Honesty 102: What We Give

6 Aug

I was genuinely pleased and a tiny bit surprised to see a comment from Mo-ha-med on my previous “honesty” post. I like his blog “The Traveler Within” and have followed it for some time. Check him out. Although I don’t think it’s really possible to measure, I have thought quite a bit about the suggestion that what we get as aid workers is most important and meaningful in the context of what we give – there should be a positive balance of our contribution, compared with what we take.

I’ve touched on this before (here). And in fact this was sort of the theme of the very first post ever, back on the blogspot version of Tales From the Hood: We need to keep our actual contributions in perspective. 

Simply that. Or maybe not so simple.

In the course of being honest about what we give, I think we need to constantly remind ourselves of two things:

We need to stay focused on the beneficiaries: I struggle, sometimes daily, to keep the work about those people that we’re supposedly doing all of this for: “The poor” It is far too easy to fall into a routine of meetings and email and deadlines and inhuman numbers, and to let those things become the raison d’etre. This is the perennial challenge of working for an NGO. There are systems that must be maintained, policies that must be adhered to, and procedures that must be followed. It is a huge challenge just to remember to step back (I try to do it daily) and see the bigger picture, to situate those meetings and emails and deadlines in the context of what they mean in the lives of those our programs are meant to help.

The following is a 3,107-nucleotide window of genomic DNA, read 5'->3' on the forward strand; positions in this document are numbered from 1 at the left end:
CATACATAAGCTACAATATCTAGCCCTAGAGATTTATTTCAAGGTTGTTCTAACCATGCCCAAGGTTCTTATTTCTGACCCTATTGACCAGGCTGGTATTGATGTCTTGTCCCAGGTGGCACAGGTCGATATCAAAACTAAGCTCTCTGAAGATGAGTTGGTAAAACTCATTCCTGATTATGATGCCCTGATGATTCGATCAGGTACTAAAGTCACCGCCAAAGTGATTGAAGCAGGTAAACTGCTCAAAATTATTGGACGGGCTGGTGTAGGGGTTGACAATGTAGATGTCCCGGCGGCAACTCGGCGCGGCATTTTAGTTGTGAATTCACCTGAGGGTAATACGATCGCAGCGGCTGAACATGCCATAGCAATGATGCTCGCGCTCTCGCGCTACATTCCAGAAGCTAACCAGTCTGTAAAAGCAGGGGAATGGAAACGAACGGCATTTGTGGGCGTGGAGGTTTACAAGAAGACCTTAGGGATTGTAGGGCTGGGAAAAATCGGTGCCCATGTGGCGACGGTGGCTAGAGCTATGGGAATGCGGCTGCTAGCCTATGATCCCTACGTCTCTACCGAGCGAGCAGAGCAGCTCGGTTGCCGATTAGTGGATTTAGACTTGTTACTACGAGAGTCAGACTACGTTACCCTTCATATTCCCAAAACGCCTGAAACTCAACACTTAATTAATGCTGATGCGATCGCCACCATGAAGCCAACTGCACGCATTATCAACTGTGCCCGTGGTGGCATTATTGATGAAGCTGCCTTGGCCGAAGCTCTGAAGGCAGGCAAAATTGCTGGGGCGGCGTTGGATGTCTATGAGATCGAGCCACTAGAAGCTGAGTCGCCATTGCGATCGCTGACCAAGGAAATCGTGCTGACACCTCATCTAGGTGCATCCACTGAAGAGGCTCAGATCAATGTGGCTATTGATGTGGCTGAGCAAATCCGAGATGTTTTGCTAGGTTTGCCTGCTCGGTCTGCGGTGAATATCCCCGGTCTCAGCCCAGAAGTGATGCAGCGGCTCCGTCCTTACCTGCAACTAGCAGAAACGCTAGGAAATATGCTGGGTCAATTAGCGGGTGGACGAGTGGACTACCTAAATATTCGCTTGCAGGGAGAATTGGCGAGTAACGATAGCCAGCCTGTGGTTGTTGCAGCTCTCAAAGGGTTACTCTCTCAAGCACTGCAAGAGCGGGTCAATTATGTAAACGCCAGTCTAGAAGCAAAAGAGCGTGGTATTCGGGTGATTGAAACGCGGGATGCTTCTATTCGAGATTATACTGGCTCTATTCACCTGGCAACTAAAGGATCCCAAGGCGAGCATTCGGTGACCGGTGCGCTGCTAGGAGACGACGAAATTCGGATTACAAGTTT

And in my experience it is just as easy to make this mistake, to be distracted in this manner in “the field” as it is at a regional or head office. Whether we’re based in Brussels or Washington D.C. or Managua a remote village two Bajaj-hours from Mymensingh, the actual work of aid work can very quickly become focused on immediate tasks. The aid world is as much a rat-race as the for-profit world. It is the tyranny of the urgent. It is manipulating documents (proposals, reports, budgets…). It is responding to a cacophony of demanding voices, the loudest of which is never that of the beneficiaries.